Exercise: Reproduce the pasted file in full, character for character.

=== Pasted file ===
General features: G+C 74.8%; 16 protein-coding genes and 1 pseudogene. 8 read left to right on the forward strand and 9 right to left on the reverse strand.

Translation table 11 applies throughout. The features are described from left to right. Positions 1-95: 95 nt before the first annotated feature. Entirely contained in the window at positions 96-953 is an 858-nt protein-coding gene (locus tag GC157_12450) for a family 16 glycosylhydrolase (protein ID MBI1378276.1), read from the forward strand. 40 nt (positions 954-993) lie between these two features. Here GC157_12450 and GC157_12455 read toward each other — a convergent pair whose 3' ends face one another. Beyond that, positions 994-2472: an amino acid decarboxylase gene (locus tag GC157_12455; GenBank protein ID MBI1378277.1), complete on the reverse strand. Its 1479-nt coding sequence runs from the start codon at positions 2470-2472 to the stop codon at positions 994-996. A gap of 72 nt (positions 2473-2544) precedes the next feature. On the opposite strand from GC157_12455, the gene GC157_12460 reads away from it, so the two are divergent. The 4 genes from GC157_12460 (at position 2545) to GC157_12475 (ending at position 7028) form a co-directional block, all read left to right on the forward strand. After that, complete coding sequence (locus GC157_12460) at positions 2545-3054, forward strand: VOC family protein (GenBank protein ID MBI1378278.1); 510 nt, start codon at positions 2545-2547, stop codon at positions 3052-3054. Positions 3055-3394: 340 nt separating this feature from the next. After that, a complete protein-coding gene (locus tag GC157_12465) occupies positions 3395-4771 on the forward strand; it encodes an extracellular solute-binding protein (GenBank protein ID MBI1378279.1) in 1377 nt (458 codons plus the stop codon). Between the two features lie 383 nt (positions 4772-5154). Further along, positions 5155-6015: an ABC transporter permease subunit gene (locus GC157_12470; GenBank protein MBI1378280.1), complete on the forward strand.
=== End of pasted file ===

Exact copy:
General features: G+C 74.8%; 16 protein-coding genes and 1 pseudogene. 8 read left to right on the forward strand and 9 right to left on the reverse strand.

Translation table 11 applies throughout. The features are described from left to right. Positions 1-95: 95 nt before the first annotated feature. Entirely contained in the window at positions 96-953 is an 858-nt protein-coding gene (locus tag GC157_12450) for a family 16 glycosylhydrolase (protein ID MBI1378276.1), read from the forward strand. 40 nt (positions 954-993) lie between these two features. Here GC157_12450 and GC157_12455 read toward each other — a convergent pair whose 3' ends face one another. Beyond that, positions 994-2472: an amino acid decarboxylase gene (locus tag GC157_12455; GenBank protein ID MBI1378277.1), complete on the reverse strand. Its 1479-nt coding sequence runs from the start codon at positions 2470-2472 to the stop codon at positions 994-996. A gap of 72 nt (positions 2473-2544) precedes the next feature. On the opposite strand from GC157_12455, the gene GC157_12460 reads away from it, so the two are divergent. The 4 genes from GC157_12460 (at position 2545) to GC157_12475 (ending at position 7028) form a co-directional block, all read left to right on the forward strand. After that, complete coding sequence (locus GC157_12460) at positions 2545-3054, forward strand: VOC family protein (GenBank protein ID MBI1378278.1); 510 nt, start codon at positions 2545-2547, stop codon at positions 3052-3054. Positions 3055-3394: 340 nt separating this feature from the next. After that, a complete protein-coding gene (locus tag GC157_12465) occupies positions 3395-4771 on the forward strand; it encodes an extracellular solute-binding protein (GenBank protein ID MBI1378279.1) in 1377 nt (458 codons plus the stop codon). Between the two features lie 383 nt (positions 4772-5154). Further along, positions 5155-6015: an ABC transporter permease subunit gene (locus GC157_12470; GenBank protein MBI1378280.1), complete on the forward strand.